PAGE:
TAMPA — When she fell asleep, the house was silent and dark. Then at 3 a.m., glass broke, the alarm sounded and light streaked through cracks in her bedroom door.
Luanne Panacek grabbed the phone on her nightstand and called 911.
That's when she saw the door crack open and the stranger's silhouette. She lunged to shut the door, then shoved a stopper under the knob as tight as she could.
By the time Tampa police arrived that morning in late January, the intruder had vanished with Panacek's laptop, identification and credit cards. She wasn't hurt, at least not physically.
Inside her Forest Hills home, the smell of marijuana hung thick, a reminder of the robber in the hooded sweatshirt. Police dogs traced the scent to a nearby house party of teenagers and young adults — the demographic Panacek decided more than 30 years ago to make her life's work.
"The irony of that," she says now.
Friends offered places to stay. They even offered her guns. "Lots of people," she says.
She turned down their gestures. That's not what the lifelong children and families advocate needs. That's not what the community she has called home for the past 21 years needs.
What she needs — what it needs — is a block party.
• • •
Panacek knows her response isn't typical for victims of home invasions. But she has to start practicing what she preaches.
For nearly 12 years, she has been the chief executive officer of the Children's Board of Hillsborough. Part of what the taxpayer-funded agency does is help people recognize that a good quality of life isn't about access to expensive experts and services. It's about connections to people.
"That begins at home with your family, friends, neighbors," Panacek said.
Yet, she said, she has become the neighbor she complains about in staff meetings and in personal conversations.
The neighbor who waves, says hello, but does not engage.
The neighbor who minds her own business and stays out of everybody else's.
On her own block, "there are people across the street I didn't talk to until the day after this all happened," she said. "This incident was a catalyst for me to see that."
She's embarrassed. Not as Luanne Panacek, the CEO, but as Luanne Panacek, the neighbor.
"I've been a slacker," she said. "I've been too busy to make connections."
She wonders if her house would have been targeted if she simply knew her neighbors.
"I don't know if I blame myself," she said, "but there are things that we can do to support one another that won't cost anything but maybe our time."
• • •
Between trips to the driver's license office and calls to banks, creditors and police, Panacek is planning the shindig of all shindigs. She wants to throw it around May or June. She envisions food, games, prizes, fellowship. She'll provide hamburgers, sodas and entertainment. All she wants is for people to bring a covered dish and themselves.
"Even if they come together for that one day," she said, "they're less likely to break into somebody's house that they know."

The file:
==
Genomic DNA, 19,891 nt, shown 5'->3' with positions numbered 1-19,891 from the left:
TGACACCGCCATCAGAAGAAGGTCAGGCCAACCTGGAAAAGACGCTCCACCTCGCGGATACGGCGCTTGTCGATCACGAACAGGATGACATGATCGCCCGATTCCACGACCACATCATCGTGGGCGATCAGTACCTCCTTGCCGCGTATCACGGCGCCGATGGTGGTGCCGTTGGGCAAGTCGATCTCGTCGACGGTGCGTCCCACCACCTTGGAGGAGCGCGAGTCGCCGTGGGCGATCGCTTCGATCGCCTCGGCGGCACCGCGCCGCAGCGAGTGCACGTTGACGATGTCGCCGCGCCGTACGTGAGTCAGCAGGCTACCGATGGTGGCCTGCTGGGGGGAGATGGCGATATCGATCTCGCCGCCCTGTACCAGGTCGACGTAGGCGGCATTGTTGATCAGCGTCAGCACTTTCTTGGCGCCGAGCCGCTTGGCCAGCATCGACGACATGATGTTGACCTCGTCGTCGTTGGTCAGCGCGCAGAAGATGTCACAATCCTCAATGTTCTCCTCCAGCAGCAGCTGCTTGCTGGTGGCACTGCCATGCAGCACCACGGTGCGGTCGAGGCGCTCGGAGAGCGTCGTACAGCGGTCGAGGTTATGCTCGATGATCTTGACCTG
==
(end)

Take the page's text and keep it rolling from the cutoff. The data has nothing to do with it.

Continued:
A self-described Pollyanna, Panacek admits her plan sounds simplistic and naive. The 55-year-old grew up in suburban Chicago at a time when, as she puts it, "people owned their neighborhood, not just their house."
Neighbors knew and looked out for one another. They left cars and houses unlocked.
Panacek hasn't done those things in years. These days, she knows better, and the break-in made her change her routine even more.
She stopped leaving the key in the dead bolt. (The intruder broke the glass, then unlocked a back door with a key in the dead bolt.)
She now keeps her purse, laptop and cell phone by her bedside.
She switches on the porch and sensor lights.
She thinks twice before taking out the trash at 2 a.m.
She's more paranoid about midnight dips in her own swimming pool.
She locks the screen door that leads to the pool and backyard deck. "That's ludicrous, right?" she asked. "I mean if you want to get in the screen door, you can get in the screen door. But I lock it because there's one little iota of additional safety. Somebody is slowed down a little bit."
Panacek isn't sure if the days of her youth will ever return, but she wants to do her part, one neighborhood at a time.
• • •
When the cops arrived at her doorstep, police dogs led them to someone at the house party with a spotless record. He denied any involvement in the robbery and consented to a search of his house and vehicle. His prints did not match ones found in Panacek's home.
Within two hours of the break-in, the actual intruder went on card-swiping binges at McDonald's, Walgreens, three gas stations. Panacek keeps a log of every charge on miniature Post-its.
None of the establishments had video footage and with Panacek's vague ID, Tampa police still have not made any arrests and the investigation remains open, police spokeswoman Laura McElroy said.
Still, Panacek plans to go door to door and extend personal invitations to the block party. She realizes she may invite the stranger in the hooded sweatshirt back to the scene of the crime, but that doesn't scare her.
She won't mention the home invasion at all.
Instead, she'll begin her spiel like this:
"Hey, how are you doing? I'm going to have a block party and I want you to come."
Rodney Thrash can be reached at firstname.lastname@example.org or (813) 269-5303.